Parent Liability for the Negligence of a Child in New Mexico

A question that we get often is whether a parent can be liable for damages caused by the actions of his or her child. The answer is yes, a parent can be held liable. However, if you are a parent and reading this, don‘t panic! The liability is limited in all but rare circumstances.

Under the New Mexico Children‘s Code, a parent‘s liability for the acts of a child is limited to $4000. The statute actually addresses the actions of the child in terms of malicious or willful conduct. In other words, the parent‘s responsibility is limited to $4000 even if the child maliciously or willfully (intentionally) harms another.

The act does not specifically address negligence of a child but it seems clear that negligence would be subsumed under malicious and willful conduct. After all, if a parent‘s liability is limited in cases of intentional conduct then it would defy common sense to hold the parent liable for the accidental damages caused by a child.

There are many cases where the limitations under the statute would not apply. For instance, if the parent is aware of the child‘s behavior and does nothing to stop it, the parent may be imputed liability. This however would not technically be liability for the acts of the child but for the actions or inactions of the parent. This exception is rarer than one might think despite the gut feeling that would suggest parents should take responsibility for the harmful behavior of their children.

One not too uncommon situation where a parent is liable (subject to the limits of the statute) is in the negligent entrustment of a vehicle to a minor. Under the New Mexico Jury Instructions, a person may be held liable for the negligent entrustment of a vehicle where the person “knew or should have known” that the person (in this case the child) “was likely to use the vehicle in such a manner as to create an unreasonable risk of harm to others.”

Of course, it must then be shown that indeed the child was negligent and the child‘s negligence resulted in harm to another. This would thus require that it be shown both the child was negligent and that the parent had a reasonable expectation that the child would drive negligently. The second part of this requirement would require a showing of a poor driving history or other dangerous propensities on the part of the child.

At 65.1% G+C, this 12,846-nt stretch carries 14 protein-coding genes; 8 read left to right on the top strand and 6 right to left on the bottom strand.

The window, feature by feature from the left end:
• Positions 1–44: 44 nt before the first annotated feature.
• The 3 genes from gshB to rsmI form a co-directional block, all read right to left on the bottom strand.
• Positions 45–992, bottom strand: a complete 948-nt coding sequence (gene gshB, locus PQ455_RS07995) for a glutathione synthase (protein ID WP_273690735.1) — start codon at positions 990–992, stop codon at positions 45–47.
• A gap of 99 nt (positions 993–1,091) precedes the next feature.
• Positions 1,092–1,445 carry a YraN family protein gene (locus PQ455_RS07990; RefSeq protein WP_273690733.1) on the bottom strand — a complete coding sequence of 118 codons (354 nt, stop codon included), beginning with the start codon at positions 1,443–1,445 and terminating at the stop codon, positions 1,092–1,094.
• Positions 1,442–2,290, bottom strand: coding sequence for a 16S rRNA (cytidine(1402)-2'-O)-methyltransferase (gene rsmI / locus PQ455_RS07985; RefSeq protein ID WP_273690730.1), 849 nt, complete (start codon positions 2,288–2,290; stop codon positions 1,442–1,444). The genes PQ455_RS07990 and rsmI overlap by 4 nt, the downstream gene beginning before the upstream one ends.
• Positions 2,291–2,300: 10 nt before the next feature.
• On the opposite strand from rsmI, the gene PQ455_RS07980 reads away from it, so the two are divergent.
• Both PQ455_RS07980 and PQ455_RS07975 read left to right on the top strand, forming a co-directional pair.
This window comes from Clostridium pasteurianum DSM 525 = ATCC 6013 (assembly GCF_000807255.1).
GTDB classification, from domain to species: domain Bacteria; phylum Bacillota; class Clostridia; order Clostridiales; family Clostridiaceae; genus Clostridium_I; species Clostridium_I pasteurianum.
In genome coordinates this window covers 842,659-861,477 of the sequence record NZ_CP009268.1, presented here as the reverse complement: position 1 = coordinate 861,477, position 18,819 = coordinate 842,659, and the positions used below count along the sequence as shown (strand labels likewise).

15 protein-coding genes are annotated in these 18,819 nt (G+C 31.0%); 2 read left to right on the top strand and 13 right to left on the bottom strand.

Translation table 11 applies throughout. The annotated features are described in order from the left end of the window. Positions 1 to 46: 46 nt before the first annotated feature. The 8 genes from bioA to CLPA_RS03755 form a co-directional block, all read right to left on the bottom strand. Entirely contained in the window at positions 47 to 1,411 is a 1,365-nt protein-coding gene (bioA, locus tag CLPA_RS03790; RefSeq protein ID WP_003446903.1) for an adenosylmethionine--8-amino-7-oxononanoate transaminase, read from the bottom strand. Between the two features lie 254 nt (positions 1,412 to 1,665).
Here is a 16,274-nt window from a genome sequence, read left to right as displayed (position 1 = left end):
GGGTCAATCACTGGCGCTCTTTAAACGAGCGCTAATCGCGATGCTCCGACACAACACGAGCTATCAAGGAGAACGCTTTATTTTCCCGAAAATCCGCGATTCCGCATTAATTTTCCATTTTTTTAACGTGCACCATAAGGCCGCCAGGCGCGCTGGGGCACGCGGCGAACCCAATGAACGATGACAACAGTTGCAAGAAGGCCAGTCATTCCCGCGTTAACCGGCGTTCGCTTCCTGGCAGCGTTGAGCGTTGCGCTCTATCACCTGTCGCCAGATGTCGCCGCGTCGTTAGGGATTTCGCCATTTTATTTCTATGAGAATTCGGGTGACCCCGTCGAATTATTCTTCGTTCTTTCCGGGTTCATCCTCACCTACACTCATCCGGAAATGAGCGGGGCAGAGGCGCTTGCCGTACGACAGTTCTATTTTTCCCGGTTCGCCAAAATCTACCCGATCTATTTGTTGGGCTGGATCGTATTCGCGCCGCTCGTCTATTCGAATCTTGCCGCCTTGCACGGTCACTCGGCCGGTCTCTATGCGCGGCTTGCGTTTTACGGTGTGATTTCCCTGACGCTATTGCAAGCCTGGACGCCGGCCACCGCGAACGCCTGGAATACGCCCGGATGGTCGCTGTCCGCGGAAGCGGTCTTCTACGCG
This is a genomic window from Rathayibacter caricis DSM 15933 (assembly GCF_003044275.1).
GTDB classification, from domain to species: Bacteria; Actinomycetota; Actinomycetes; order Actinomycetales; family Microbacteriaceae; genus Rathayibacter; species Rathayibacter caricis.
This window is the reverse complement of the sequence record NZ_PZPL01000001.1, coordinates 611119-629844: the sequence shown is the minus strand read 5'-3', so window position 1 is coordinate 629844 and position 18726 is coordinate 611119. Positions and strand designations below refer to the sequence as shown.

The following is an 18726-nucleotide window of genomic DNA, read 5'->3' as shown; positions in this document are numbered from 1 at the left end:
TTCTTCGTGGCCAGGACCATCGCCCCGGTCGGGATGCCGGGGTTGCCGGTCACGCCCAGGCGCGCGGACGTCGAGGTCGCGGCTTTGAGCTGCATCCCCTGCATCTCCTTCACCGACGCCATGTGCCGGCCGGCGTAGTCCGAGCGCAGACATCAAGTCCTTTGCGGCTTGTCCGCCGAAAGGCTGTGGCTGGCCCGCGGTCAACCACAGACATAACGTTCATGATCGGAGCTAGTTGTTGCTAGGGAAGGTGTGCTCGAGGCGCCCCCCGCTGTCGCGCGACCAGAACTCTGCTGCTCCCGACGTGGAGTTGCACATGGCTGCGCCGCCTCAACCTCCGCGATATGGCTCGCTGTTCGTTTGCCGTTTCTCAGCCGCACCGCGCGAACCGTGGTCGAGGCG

In the case of teenagers, a poor driving history is almost a given. So there must be more than just the typical errors associated with the driving learning curve. There must be something suggesting something approaching recklessness. This might include numerous speeding tickets with very excessive speeds, drinking and driving, the use of drugs (both illegal and prescription) that would impair driving ability, and/or prior accidents associated with the foregoing.

These cases would be covered by the parent‘s auto liability insurance. In cases involving harm above and beyond insurance coverage limits, there might be the possibility of liability beyond the policy limits. However, as a practical matter, this is often not feasible. After all, if the parent is carrying nominal liability coverage, it is likely that there are few assets upon which to collect.

In any event, if you are harmed by the negligence of a child, do not assume that you can go after the parents. Auto accident cases are really the exception to parental responsibility for the negligence of a child. Even then, the liability and recovery is typically dictated by insurance. If you are a parent and your child has caused harm to another, in most cases, your child‘s actions will not destroy you financially.

Whether you are in the first group of parents or the second, it is advisable to seek the advice on an experienced personal injury attorney. These cases have many complexities that are typically best addressed by an experienced attorney.


Related Reading:
New Mexico Family Purpose Doctrine in Auto Accidents
The Potential Costs of “Cool” Parenting are High During High School Graduation Season
Dangerous Recreational Activities and Assumption of Risk

Collins & Collins, P.C.
Albuquerque Attorneys

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